Typhoid cases double over past five years

Many of the cases are from Australians of Indian descent returning from visiting family and friends on the subcontinent, says Dr Anita Heywood, an infectious disease expert and lecturer at the University of NSW (UNSW).

She says pre-travel immunisation helps to not only prevent diseases in individuals but also protects the general population once the traveller returns.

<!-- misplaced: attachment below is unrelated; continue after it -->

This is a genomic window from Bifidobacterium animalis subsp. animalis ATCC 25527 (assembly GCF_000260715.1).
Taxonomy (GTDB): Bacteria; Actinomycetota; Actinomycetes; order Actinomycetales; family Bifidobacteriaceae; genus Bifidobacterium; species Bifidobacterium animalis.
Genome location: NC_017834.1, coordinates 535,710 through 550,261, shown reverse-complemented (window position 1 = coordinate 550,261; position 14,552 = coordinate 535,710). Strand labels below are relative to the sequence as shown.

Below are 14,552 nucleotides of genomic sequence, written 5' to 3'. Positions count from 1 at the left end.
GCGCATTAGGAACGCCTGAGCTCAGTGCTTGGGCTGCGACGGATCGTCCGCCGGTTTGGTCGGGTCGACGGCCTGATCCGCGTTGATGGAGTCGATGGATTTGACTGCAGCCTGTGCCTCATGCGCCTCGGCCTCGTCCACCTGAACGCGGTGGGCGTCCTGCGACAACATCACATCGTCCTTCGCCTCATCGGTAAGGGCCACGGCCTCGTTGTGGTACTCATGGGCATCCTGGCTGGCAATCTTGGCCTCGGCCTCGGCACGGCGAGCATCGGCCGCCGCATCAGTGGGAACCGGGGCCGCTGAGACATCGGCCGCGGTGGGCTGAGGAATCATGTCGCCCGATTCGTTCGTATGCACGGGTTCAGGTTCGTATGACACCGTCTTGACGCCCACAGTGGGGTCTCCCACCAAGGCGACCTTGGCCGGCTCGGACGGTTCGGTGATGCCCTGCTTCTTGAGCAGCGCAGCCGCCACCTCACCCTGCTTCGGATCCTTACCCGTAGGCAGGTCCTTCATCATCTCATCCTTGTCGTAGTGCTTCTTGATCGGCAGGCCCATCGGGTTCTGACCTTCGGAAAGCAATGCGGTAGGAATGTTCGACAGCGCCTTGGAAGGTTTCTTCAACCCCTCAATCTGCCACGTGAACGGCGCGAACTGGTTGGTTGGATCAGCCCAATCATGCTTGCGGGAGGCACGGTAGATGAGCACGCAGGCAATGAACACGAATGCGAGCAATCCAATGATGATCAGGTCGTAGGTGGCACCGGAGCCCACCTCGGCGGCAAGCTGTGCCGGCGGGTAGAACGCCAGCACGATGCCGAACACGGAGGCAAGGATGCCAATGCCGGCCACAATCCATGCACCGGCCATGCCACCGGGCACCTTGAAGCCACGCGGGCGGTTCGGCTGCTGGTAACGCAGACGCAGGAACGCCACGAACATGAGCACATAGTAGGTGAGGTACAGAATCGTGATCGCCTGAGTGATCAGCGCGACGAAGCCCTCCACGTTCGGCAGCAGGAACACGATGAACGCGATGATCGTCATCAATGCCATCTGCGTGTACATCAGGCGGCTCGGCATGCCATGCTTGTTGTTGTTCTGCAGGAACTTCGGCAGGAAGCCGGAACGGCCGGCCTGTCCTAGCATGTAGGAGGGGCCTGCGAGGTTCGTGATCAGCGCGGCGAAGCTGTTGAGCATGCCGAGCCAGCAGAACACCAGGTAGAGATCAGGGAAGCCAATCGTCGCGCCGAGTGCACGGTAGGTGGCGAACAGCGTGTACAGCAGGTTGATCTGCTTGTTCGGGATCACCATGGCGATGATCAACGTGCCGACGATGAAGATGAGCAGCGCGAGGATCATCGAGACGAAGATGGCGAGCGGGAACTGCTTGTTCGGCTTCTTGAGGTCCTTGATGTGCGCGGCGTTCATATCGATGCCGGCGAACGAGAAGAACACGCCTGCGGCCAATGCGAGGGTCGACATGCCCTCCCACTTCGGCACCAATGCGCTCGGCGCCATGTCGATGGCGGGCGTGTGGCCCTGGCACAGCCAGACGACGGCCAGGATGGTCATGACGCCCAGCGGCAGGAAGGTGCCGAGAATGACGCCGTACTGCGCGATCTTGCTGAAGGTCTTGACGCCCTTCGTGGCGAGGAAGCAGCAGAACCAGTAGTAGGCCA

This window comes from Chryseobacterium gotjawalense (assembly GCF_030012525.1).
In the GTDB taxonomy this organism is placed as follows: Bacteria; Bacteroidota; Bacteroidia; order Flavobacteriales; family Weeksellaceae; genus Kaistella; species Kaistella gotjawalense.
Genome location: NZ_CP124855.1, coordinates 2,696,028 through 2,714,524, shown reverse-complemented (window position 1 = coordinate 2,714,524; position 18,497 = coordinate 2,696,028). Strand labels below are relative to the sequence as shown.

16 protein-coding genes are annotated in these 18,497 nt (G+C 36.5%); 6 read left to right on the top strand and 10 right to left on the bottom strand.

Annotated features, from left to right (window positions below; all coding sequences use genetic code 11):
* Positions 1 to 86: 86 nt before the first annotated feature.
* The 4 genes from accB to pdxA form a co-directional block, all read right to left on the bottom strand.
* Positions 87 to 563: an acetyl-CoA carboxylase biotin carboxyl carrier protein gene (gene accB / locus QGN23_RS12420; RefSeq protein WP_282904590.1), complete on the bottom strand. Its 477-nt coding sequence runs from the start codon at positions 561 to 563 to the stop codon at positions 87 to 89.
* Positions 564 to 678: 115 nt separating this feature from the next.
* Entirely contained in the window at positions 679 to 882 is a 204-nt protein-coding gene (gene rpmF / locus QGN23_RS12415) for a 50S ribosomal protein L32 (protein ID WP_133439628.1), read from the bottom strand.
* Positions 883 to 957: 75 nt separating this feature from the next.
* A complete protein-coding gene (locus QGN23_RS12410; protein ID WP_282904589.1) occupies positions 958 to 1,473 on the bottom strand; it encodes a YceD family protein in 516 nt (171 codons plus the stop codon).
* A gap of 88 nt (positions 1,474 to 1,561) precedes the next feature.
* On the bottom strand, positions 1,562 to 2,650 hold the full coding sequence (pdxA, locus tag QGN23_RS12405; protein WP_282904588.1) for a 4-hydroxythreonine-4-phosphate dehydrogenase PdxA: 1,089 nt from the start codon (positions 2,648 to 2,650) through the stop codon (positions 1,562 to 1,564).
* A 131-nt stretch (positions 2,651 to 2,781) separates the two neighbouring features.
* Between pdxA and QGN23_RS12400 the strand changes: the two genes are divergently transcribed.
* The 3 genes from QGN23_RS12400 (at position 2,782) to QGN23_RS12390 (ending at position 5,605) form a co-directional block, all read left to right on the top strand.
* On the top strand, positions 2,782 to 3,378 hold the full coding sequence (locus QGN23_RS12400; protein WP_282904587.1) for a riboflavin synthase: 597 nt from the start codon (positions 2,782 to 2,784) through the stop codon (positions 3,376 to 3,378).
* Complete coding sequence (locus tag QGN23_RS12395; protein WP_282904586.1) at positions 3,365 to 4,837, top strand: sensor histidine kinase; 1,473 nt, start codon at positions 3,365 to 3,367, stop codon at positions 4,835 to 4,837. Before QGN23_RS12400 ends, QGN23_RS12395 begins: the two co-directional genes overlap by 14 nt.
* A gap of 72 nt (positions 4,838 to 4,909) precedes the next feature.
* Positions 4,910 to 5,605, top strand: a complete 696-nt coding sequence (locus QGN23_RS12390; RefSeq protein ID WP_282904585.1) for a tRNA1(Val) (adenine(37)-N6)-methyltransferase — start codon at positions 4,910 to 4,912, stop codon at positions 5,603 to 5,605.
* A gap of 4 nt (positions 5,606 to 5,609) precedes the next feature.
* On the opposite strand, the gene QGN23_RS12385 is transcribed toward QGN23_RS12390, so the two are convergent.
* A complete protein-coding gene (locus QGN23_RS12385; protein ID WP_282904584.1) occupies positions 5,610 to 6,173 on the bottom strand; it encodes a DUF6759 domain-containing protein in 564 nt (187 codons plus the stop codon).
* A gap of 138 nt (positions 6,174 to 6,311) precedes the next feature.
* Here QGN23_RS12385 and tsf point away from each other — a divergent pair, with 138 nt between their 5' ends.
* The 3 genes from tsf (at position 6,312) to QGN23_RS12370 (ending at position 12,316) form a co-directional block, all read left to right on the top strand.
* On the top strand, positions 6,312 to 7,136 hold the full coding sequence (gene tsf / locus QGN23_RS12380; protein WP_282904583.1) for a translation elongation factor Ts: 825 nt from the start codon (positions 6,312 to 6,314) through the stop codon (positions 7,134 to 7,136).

Typhoid is a potentially dangerous bacterial disease contracted from contaminated food or water.

The number of cases reported to the Department of Health has doubled in the past five years.

Before 2007, there were 50 to 70 cases a year. In 2008, 100 were reported. There were 135 in 2011, 123 in 2012 and 101 cases so far in 2013. There were 32 in January alone.

"Immunity to typhoid wanes and migrants to Australia who return home may not be aware of the risk to themselves and their children," Dr Heywood has told a stakeholder workshop on immunisation for refugees,

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